The Federal Communications Commission is preparing to relax its rules to let a single company own up to three television stations and one newspaper in large markets such as Los Angeles and New York, according to sources familiar with agency plans.
Current regulations limit companies to two TV stations in a market and prevent a company with TV stations from owning a newspaper in the same market.
In an FCC staff report to be delivered to commissioners Monday, officials also will recommend allowing TV broadcasters to reach up to 45% of U.S. households rather than the current 35%, sources said.
An FCC spokeswoman declined to comment.
The staff recommendation is subject to change until a final vote, scheduled for June 2, by the agency’s five commissioners.
In a victory for FCC Chairman Michael K. Powell, however, the Republican majority appears ready to support it.
“This was a big test of his leadership, and so far he’s done a remarkable job,” an FCC official said.
The rules review promises to reshape the U.S. media market, spurring further consolidation and affecting how Americans are entertained and informed.
The staff report will recommend allowing TV station mergers, called duopolies, in small and mid-size markets, using a tiered system that permits consolidation in markets with at least six TV stations, sources said.
In smaller markets, duopolies and TV-newspaper cross-ownership still will be disallowed to preserve diversity.
Although current FCC rules ban TV-newspaper combinations, a few exist through exemptions. Mergers between two local TV stations are permitted only in markets where there are at least eight remaining stations.
Critics say relaxing the rules will give media giants greater power over information and entertainment.
For example, the proposed rule changes would permit companies such as News Corp. -- which owns two TV stations and a newspaper in New York -- to keep its media properties. Tribune Co. -- which owns The Times and KTLA-TV Channel 5 pending the station’s license renewal -- could expand further in Los Angeles.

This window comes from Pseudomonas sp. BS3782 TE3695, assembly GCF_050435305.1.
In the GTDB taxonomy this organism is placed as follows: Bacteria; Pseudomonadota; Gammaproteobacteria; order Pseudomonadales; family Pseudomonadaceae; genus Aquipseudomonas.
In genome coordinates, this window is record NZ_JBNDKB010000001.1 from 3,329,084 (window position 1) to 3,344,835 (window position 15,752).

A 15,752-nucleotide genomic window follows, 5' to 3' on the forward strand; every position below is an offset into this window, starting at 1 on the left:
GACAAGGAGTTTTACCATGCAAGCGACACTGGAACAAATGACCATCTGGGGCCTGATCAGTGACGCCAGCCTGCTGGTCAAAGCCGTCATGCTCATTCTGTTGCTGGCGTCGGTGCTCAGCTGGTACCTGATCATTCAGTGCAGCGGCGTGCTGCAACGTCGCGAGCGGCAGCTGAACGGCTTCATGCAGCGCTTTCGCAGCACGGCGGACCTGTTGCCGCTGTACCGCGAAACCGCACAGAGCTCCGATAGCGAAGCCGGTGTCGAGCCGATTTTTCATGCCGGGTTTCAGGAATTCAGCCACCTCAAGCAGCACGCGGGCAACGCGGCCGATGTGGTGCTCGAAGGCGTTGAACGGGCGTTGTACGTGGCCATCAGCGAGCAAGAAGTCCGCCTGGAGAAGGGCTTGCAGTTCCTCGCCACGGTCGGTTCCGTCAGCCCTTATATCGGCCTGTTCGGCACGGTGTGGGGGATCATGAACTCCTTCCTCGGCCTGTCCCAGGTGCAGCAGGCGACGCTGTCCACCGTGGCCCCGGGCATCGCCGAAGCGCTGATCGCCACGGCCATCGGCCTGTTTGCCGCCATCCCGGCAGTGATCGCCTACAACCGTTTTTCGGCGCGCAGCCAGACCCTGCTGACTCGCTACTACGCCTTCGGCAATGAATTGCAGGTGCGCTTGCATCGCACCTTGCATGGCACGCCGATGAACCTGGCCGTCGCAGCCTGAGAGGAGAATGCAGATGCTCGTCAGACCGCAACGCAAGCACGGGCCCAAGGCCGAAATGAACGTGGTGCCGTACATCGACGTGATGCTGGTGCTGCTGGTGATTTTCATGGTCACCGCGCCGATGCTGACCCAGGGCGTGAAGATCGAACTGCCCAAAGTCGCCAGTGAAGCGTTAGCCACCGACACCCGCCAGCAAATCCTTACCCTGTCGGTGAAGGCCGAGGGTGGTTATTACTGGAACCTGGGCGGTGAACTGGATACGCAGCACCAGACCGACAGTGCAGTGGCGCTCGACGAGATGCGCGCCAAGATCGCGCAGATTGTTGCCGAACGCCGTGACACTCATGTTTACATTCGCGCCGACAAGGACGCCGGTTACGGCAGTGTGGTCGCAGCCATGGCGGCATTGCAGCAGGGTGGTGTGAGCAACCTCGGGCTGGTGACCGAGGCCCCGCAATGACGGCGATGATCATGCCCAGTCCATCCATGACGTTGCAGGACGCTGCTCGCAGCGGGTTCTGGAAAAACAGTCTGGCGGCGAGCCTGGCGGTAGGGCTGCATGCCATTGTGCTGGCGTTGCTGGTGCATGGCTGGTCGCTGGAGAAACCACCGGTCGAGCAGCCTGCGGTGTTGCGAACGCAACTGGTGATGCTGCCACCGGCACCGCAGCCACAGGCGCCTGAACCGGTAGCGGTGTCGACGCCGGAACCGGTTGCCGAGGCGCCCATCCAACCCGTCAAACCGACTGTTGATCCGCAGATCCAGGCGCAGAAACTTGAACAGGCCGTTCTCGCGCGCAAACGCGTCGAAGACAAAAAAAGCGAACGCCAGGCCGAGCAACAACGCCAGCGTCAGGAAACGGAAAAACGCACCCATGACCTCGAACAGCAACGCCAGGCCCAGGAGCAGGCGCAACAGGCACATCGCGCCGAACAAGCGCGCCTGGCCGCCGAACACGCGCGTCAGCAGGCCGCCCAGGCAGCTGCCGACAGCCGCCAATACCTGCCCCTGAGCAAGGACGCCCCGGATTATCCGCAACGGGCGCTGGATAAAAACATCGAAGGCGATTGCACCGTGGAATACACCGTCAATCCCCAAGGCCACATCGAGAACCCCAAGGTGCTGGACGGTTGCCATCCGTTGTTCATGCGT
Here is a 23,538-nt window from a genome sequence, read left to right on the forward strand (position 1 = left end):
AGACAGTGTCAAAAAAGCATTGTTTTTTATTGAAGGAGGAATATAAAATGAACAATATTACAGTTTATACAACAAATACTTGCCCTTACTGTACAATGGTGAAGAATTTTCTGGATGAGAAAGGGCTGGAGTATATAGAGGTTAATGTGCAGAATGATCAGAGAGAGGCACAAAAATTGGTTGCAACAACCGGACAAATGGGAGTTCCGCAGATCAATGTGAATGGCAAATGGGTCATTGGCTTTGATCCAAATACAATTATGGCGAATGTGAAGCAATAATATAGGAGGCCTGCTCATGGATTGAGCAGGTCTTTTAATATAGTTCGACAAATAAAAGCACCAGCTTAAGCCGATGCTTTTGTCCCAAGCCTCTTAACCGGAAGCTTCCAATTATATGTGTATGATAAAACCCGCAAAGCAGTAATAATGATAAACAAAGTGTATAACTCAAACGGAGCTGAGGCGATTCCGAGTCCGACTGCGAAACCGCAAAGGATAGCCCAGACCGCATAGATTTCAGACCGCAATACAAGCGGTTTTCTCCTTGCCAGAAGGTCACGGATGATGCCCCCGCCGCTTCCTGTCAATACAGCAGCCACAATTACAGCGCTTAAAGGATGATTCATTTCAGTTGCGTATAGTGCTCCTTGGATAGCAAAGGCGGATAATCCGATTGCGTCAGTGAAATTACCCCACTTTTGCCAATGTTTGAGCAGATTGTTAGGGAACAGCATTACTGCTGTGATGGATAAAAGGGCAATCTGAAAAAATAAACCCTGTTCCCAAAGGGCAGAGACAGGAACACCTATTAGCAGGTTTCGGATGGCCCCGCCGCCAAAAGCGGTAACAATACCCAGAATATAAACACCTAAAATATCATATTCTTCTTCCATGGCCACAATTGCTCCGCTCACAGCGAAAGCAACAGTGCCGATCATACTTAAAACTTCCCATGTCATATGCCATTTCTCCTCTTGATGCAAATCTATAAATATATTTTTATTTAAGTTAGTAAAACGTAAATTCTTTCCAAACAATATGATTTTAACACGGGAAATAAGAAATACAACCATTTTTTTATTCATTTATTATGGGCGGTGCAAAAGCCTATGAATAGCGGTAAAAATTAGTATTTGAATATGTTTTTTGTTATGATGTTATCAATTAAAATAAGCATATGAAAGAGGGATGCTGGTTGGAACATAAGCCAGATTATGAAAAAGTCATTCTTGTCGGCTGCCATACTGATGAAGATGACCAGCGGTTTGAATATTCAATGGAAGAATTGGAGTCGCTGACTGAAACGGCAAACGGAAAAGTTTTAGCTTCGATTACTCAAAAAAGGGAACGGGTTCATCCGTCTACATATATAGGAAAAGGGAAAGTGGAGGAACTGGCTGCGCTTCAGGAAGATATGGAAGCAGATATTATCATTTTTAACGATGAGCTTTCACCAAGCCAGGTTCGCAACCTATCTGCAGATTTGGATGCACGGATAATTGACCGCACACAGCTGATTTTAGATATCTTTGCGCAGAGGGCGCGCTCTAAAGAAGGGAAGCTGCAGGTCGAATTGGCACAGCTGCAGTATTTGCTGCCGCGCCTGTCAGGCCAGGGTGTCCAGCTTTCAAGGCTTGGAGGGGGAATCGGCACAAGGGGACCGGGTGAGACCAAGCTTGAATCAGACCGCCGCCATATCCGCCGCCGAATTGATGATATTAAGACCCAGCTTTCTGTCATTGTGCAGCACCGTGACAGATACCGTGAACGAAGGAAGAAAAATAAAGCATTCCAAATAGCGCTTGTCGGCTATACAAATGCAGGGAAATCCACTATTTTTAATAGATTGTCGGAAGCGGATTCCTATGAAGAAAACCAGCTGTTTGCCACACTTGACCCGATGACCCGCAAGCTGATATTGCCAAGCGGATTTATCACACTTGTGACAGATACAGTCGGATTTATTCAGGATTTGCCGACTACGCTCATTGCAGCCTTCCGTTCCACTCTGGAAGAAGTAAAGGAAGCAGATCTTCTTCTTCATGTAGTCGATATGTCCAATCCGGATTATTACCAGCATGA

On Friday, Reps. Richard M. Burr (R-N.C.) and John D. Dingell (D-Mich.) introduced a bill to keep the national TV cap at 35%.
Proponents of relaxation, including Tribune, say the reforms are needed to reflect the rise of cable television and the Internet and to ensure the survival of free over-the-air TV.
Amid opposition inside and outside the agency, FCC Media Bureau Chief W. Kenneth Ferree, charged with drafting the report, has backed away from a plan to use a mathematical-based “diversity” formula to determine how many media outlets a company can own in the same market. The index will be used solely as evidence to support other rules, sources said.
The staff report also will recommend leaving the FCC’s local radio station caps unchanged and keeping the “dual-network” rule, which bans mergers among any of the top four networks: ABC, CBS, Fox and NBC.
The staff report also recommends against altering the so-called “UHF discount,” which is used in the national TV cap and counts the audience of UHF stations at only 50%. It was imposed because UHF stations typically have weaker signals. But cable and satellite now carry VHF and UHF stations to millions of viewers, making the rule less relevant.
Eliminating the discount would push several broadcasters over the cap, however. For example, Paxson Communications Corp., which currently is judged to reach about 30% of the TV audience, would jump to 60%.